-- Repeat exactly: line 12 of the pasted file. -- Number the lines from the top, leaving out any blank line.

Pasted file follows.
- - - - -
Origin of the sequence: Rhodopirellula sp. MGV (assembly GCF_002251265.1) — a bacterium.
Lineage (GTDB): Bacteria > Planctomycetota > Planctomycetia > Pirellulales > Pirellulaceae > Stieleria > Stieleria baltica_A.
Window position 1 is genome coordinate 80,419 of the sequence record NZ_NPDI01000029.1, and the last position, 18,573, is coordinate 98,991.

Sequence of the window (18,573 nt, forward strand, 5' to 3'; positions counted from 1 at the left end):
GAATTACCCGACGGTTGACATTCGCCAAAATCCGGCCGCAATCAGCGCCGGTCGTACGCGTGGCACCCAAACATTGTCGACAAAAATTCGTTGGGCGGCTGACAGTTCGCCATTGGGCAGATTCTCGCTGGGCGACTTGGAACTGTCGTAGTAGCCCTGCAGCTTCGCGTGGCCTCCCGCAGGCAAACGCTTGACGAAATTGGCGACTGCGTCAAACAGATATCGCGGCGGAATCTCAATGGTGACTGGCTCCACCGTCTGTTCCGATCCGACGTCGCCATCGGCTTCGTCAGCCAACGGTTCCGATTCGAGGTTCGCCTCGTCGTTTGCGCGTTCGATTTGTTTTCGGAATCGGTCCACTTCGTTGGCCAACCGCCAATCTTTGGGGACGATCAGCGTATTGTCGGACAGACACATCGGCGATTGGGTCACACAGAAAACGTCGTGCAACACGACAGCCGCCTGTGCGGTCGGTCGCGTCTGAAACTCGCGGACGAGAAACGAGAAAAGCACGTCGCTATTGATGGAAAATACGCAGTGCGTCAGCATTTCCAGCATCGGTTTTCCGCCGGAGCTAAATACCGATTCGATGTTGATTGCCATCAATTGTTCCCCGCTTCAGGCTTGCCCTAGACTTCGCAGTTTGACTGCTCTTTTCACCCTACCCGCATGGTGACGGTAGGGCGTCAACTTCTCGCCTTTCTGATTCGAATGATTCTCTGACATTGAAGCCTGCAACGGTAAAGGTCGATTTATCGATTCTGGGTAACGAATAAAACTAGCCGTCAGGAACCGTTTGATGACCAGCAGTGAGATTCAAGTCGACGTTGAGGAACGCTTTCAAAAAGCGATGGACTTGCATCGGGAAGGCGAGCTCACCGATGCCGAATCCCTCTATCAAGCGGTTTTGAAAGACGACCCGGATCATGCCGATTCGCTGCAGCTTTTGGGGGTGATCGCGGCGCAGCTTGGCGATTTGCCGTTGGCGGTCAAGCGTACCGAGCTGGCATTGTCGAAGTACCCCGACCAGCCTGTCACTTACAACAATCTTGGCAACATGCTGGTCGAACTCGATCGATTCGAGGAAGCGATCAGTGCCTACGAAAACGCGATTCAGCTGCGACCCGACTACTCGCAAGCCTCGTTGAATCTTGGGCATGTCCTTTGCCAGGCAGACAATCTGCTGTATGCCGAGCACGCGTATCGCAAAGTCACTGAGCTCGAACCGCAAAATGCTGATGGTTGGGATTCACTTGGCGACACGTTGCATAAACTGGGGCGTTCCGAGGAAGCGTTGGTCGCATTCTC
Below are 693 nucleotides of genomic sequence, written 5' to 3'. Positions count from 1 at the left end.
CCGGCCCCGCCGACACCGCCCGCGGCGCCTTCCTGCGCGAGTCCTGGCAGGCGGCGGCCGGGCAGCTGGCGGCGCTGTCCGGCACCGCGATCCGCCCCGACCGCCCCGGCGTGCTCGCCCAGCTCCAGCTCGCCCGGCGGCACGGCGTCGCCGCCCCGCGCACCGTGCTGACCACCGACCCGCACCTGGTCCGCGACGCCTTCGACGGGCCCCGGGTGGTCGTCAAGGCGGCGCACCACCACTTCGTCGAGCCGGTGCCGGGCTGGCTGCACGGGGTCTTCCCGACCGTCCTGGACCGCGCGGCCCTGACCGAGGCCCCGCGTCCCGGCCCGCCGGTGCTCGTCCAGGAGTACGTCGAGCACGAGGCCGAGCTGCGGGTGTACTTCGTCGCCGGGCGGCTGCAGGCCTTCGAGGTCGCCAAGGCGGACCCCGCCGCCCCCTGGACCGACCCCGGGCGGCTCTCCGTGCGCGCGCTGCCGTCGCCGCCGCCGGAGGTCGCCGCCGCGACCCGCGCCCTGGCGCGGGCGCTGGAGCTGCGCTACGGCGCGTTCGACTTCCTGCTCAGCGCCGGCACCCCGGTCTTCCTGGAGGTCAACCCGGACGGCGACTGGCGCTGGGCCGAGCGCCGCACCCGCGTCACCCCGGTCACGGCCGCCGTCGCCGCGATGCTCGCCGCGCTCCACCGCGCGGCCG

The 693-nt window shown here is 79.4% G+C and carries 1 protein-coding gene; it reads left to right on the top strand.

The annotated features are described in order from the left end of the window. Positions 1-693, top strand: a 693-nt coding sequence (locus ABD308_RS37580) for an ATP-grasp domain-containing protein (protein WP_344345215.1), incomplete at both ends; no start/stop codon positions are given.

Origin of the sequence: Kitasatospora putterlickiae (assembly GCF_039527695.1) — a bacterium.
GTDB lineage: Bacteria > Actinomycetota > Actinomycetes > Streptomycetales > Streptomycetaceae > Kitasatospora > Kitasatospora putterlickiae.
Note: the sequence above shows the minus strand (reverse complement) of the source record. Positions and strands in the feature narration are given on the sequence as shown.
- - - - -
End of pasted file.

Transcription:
Note: the sequence above shows the minus strand (reverse complement) of the source record. Positions and strands in the feature narration are given on the sequence as shown.